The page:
Oh yeah! I was excited and scared at the same time. Finally, a load was about to leave and one of my jumpmasters (JM) approached and started drilling me on safety, procedures, techniques, and everything else you can think of relating to the first dive. To me, this was very comforting and reassuring. After answering his questions, and listening to his expanding information on some weak answers, I felt like I was ready. Good thing, because the plane landed and a 20 minute call was put on for my load.
I was then outfitted with equipment, shown how an equipment check was done and shown what to look for. All during this time the other JM was near and checked the equipment again. Finally, the other JM quizzed me about safety, procedures and techniques. After being asked to repeat the sequence of events for the Level I AFF dive about 10 to 12 times, I thought I surely would forget. We practiced a few times on the ground and did a 'door jam' on the airplane.
||Well, now it was roughly 4:30 p.m., the airplane was running and I was loaded in right after the tandem jumpers. My first skydive went great! I did forget one of my circle of awareness, and I lost a contact lens out of my right eye during free fall. Coming in for the landing was rough because I couldn't really gauge the ground during landing. But I got it all videotaped and I spend the next two days driving all over Houston showing my family what I did last weekend!|
Day 3 - Saturday February 19, 2000
I loved my first skydive so much that I decided I was going to go ahead and do my Level II AFF dive. So I got to the DZ again at roughly 8:00 a.m. Once again, the winds were pretty high during the morning. I enjoyed the DZ atmosphere so much that I didn't mind waiting around for the winds to calm down. Plus this gave me the opportunity to watch at least 50 to 70 more experienced divers. Finally at about 3:30 p.m. on Saturday, I got a chance to do my Level II.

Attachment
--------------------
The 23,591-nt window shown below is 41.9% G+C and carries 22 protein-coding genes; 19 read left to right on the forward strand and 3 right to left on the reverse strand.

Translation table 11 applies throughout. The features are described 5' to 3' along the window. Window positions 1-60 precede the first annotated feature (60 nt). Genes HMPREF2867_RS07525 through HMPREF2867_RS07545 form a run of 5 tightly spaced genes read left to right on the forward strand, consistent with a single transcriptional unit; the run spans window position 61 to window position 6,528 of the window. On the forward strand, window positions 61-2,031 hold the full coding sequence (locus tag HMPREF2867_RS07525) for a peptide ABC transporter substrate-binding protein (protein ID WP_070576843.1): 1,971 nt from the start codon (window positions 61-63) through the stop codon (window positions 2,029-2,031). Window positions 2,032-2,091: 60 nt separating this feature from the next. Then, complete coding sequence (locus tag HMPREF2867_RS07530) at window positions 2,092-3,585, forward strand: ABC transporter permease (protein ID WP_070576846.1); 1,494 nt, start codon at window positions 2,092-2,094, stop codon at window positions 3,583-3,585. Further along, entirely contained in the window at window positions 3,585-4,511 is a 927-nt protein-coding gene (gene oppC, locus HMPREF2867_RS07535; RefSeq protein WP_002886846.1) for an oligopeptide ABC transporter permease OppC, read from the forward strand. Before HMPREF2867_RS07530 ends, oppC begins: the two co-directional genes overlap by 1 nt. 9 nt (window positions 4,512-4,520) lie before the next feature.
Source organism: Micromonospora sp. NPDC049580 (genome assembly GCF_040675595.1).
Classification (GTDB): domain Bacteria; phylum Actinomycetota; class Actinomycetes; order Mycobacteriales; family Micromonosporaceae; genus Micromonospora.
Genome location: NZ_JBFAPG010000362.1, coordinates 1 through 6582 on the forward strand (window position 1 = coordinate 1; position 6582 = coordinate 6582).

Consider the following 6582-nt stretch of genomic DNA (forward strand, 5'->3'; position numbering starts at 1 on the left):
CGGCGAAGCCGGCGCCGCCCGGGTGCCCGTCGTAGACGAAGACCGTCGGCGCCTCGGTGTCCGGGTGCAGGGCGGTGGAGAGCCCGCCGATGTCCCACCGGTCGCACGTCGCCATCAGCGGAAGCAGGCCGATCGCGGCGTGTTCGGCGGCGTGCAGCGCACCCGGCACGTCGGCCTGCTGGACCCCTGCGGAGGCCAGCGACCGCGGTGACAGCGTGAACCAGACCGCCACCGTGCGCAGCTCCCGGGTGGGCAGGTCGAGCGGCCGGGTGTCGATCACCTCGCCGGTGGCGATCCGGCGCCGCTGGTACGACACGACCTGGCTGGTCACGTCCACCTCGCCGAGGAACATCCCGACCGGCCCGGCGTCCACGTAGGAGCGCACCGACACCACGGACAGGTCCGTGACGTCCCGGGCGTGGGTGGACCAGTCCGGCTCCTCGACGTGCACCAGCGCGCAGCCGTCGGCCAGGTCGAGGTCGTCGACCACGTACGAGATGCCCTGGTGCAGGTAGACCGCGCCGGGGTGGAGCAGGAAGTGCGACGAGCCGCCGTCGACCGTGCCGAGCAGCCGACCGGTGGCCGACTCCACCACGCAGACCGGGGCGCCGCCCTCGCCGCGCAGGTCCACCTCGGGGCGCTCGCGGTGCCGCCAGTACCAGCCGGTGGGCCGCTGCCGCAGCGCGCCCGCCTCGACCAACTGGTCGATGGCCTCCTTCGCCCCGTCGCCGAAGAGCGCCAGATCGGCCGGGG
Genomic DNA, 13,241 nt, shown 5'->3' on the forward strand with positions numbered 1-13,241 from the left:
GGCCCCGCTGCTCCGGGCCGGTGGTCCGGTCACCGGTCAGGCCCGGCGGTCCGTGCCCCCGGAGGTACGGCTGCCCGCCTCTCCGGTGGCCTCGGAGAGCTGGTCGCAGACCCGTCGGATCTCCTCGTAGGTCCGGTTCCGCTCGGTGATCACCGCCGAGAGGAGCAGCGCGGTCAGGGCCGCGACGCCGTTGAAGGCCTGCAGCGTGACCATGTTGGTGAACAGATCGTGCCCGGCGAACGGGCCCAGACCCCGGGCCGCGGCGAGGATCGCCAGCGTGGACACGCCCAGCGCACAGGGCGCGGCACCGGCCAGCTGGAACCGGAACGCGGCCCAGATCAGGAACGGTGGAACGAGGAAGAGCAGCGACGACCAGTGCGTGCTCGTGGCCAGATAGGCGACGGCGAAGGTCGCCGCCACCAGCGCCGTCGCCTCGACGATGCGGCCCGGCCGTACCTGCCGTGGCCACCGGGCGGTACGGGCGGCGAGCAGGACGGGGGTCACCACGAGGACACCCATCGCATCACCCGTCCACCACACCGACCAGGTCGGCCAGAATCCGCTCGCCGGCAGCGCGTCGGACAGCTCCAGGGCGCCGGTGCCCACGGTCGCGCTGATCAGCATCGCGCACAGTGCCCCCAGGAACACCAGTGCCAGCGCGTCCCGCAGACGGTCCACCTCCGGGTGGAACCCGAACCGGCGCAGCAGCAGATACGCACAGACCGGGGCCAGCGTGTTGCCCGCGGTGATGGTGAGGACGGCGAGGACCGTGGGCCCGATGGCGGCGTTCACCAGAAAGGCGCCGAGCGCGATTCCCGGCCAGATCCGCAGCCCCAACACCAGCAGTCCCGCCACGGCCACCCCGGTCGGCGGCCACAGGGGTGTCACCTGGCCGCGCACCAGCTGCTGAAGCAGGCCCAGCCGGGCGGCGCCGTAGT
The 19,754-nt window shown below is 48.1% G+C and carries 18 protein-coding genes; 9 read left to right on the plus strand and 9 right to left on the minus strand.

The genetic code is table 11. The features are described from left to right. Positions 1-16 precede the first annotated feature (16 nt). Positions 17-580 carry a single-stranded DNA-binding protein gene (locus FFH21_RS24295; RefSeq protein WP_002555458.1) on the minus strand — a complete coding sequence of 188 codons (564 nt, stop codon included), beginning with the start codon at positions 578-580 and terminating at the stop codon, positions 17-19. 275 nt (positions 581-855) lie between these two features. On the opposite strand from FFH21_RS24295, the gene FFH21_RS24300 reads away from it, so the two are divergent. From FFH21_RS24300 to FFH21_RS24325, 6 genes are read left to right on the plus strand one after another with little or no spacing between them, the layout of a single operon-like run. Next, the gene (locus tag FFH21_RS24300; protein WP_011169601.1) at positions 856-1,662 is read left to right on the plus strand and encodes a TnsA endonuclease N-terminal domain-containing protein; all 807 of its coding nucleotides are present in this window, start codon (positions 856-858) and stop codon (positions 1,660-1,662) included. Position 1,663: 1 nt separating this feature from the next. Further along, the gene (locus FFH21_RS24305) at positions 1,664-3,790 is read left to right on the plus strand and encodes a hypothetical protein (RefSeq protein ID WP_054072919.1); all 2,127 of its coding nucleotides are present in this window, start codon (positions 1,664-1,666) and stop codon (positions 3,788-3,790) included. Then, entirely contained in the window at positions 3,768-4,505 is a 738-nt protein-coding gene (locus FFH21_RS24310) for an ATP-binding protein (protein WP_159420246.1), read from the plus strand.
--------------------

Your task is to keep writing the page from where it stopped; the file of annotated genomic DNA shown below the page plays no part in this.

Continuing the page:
Once again, I got on the plane. However, this time I was a little bit more nervous because I wanted to be sure that I didn't miss the circle of awareness and got the exact progression of the skydive. My second skydive went great, this time I didn't lose the contact and when time came to land that parachute, I came in standing! What a feeling! I immediately thought about coming back on Sunday and going ahead and knocking out my Level III AFF dive!
Day 4 - Sunday February 20, 2000
This is an absolutely beautiful day. 8:00 a.m., blue skies and 10 mph winds. I got there fairly early, but I ended up having to wait around until about 4:00 p.m. to make my Level III jump. Once I again, I didn't mind this. Understand that JM's were working as fast as they could. Because Sunday was such a beautiful day there must have been at least 10 to 12 AFF students waiting to jump. Well, Level III AFF, as some of you know, is the first dive where the JMs release the student to demonstrate that the student can control their body position and fall straight through the sky until time to deploy the parachute.
I wasn't particularly nervous about this jump, but there was much in the way of procedures that I had to remember. I was told to remember to arch. Finally, I did my Level III AFF dive with the same two JMs with whom I had performed my other dives, but I never got stable enough for them to release me during this dive. Hence, I failed and had to repeat my Level III AFF dive. I was a bit disappointed over not finding that arch, but I have had troubles in other sports with relaxing.
Also, on this dive, too, I lost a contact during my free fall. Even though I did demonstrate the ability to guide myself back to the landing area without help. I came in harder that I should have for my landing because, once again, with only one good eye working it was hard to judge the ground, and I flared my chute roughly 10 feet too high. I landed falling to my knees. Part of that, I think, was due to frustration about not getting stable enough for my JMs to release me during the dive. Oh well, I have at least five more days to replay that skydive over in my head, practice my arches, and see if I can nail down this Level III AFF dive on my next dive!
|Sunday, February 27, 2000
I passed Level III! WOOOHOOO!
Overall, I had a wonderful time at the Skydive USA dropzone. The operators, staff, pilots and other divers were awesome! My first three jumps were fun and exciting, and my ground time at the DZ was always interesting and entertaining.
I would like to give my thanks to:
Tom and Jane, my jumpmasters
Rick, my instructor
Chuck, the DZ operator
Clint, the cameraman on my first jump...and all the other staff and experienced divers at Skydive USA.